The other day I stumbled across a picture of the signs that they used to have at the Pennsylvania border, which bragged that "America Starts Here." What if we could brag in Philadelphia, someday, that "Outrage Starts Here!"
Because outrage does work. Already, there's been enough of an uproar in Philadelphia that there have been a few actual grown-up steps in the right direction, with the district attorney's office (which had deferred to the feds, initially) now saying it will look at the allegations of sexual assaults by Officer Tolstoy. But that's still not justice for the bodega owners who say they were ransacked and robbed; if you share the outrage, you can write the U.S. Justice Department, Division of Civil Rights, and demand a civil rights probe (which could, in theory, override the statute of limitation concerns). Even demanding action on social media (use the hashtags #UntaintJustice and #MyPhillyPD) helps raise awareness.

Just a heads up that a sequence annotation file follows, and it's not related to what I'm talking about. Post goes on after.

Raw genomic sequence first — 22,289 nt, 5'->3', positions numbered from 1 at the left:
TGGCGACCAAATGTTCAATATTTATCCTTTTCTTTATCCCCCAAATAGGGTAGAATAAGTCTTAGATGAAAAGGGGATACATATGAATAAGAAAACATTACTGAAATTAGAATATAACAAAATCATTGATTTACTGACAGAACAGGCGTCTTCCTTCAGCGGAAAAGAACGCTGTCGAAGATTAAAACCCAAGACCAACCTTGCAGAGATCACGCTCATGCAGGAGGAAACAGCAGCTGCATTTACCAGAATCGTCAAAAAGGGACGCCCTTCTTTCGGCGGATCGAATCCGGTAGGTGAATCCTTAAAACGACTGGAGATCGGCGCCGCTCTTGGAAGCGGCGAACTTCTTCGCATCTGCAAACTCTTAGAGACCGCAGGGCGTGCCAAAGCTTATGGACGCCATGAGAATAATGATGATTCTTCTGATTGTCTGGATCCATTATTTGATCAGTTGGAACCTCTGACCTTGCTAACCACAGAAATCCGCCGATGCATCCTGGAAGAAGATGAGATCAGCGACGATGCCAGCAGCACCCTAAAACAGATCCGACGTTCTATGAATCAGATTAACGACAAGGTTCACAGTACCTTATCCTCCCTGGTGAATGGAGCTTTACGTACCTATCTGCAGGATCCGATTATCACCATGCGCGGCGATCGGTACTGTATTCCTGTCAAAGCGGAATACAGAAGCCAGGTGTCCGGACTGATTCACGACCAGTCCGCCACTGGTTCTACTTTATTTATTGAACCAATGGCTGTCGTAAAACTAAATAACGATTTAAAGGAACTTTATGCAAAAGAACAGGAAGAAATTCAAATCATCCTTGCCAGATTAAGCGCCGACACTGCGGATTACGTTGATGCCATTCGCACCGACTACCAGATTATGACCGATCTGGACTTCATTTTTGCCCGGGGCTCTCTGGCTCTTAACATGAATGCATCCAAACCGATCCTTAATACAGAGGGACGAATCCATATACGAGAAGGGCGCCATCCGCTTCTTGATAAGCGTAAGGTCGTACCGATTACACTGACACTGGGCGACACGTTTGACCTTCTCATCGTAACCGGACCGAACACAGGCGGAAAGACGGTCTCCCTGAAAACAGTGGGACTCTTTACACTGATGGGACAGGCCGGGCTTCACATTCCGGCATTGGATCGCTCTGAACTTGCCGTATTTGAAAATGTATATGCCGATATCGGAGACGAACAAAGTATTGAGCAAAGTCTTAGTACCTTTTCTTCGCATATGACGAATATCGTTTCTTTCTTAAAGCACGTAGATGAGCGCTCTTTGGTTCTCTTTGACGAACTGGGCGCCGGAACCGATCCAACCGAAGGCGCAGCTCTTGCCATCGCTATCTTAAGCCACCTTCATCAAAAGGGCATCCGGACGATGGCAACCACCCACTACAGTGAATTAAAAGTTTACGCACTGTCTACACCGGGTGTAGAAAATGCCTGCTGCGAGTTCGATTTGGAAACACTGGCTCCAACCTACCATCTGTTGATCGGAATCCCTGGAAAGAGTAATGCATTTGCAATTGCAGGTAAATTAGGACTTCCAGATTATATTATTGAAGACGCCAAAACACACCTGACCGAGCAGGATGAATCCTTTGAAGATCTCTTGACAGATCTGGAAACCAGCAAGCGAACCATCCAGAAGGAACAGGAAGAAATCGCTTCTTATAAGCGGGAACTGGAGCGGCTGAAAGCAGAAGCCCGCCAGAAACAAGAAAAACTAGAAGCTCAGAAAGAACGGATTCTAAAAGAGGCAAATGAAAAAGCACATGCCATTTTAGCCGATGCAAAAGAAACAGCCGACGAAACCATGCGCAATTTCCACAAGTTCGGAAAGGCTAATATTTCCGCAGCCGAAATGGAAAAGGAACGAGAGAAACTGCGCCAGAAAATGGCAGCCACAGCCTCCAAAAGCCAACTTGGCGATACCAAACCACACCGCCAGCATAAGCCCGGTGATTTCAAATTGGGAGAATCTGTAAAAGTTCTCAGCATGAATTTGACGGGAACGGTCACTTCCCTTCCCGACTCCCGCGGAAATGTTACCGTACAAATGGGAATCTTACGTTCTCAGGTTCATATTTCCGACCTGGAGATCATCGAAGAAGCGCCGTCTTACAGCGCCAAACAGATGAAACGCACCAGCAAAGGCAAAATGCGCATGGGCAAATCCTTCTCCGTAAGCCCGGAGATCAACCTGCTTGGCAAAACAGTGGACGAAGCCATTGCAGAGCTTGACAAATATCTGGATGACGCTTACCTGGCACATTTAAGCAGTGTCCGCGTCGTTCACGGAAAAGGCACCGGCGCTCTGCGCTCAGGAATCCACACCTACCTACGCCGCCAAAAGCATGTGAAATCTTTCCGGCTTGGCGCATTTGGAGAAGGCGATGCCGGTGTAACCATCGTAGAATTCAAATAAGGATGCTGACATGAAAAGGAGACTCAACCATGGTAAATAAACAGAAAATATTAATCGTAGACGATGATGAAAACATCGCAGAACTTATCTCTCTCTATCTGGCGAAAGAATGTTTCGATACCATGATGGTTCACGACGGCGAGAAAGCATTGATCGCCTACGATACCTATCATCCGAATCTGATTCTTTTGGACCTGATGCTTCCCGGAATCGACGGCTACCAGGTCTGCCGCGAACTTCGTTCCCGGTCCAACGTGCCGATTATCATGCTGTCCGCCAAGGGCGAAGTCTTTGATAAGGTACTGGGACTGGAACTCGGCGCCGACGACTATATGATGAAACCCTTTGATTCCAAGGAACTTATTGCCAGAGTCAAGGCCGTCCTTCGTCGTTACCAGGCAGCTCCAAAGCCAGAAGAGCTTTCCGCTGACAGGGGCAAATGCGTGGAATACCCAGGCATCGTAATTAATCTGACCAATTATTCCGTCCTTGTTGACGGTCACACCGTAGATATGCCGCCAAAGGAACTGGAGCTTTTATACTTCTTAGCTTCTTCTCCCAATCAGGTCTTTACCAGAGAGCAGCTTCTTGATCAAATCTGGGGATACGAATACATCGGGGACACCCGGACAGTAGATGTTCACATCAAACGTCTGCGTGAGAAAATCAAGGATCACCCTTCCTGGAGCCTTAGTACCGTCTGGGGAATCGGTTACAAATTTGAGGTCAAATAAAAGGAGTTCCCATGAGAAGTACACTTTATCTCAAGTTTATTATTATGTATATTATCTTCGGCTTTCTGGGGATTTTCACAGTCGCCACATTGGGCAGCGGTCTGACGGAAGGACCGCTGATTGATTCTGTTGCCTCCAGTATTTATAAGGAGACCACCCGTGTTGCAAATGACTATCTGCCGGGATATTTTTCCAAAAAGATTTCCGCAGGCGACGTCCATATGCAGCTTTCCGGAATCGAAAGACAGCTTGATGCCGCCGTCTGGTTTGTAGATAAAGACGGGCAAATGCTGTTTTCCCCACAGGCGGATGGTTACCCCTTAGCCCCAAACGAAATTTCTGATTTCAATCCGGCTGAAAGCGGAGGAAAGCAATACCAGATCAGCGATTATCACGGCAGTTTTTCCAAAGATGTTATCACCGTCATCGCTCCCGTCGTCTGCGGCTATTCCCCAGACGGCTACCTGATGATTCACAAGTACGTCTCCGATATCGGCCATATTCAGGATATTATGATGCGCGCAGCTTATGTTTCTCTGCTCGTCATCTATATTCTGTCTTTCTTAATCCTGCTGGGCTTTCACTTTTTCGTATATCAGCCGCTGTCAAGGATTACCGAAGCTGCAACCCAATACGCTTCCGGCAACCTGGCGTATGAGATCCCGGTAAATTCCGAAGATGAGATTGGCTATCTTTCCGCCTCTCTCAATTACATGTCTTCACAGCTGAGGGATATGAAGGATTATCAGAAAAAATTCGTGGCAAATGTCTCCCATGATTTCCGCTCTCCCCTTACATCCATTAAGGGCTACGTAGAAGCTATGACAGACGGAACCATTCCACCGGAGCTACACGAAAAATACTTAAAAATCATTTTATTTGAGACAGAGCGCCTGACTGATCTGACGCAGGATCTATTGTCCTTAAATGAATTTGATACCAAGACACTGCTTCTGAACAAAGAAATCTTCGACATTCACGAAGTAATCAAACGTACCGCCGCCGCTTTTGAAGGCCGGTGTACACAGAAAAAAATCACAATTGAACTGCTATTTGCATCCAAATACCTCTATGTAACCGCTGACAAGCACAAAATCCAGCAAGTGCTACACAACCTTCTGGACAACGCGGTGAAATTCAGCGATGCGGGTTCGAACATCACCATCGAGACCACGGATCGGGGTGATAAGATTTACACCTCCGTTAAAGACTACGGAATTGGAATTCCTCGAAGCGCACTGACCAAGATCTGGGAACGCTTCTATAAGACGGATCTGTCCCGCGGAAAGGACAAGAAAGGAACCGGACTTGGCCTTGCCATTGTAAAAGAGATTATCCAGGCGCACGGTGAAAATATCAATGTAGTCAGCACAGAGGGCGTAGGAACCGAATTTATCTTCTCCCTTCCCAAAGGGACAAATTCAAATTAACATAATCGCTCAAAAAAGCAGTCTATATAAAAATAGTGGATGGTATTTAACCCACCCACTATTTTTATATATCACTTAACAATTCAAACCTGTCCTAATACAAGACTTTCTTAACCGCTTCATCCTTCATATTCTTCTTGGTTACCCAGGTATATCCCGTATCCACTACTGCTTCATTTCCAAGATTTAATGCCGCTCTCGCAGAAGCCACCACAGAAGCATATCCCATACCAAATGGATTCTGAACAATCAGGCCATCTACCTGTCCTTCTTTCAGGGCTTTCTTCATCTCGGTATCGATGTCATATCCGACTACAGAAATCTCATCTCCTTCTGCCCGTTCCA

Dr. Martin Luther King said that "injustice anywhere is a threat to justice everywhere." And ultimately, America is going to have to deal with its injustice everywhere -- to demand that our leaders take real action against the con artists on Wall Street and declare an end to the excesses of "the war on drugs," including the absurd minimum penalties for non-violent offenses. And if they won't do that, we should elect new leaders who will. But you need to start with that "injustice anywhere," and right now "anywhere" is Philadelphia.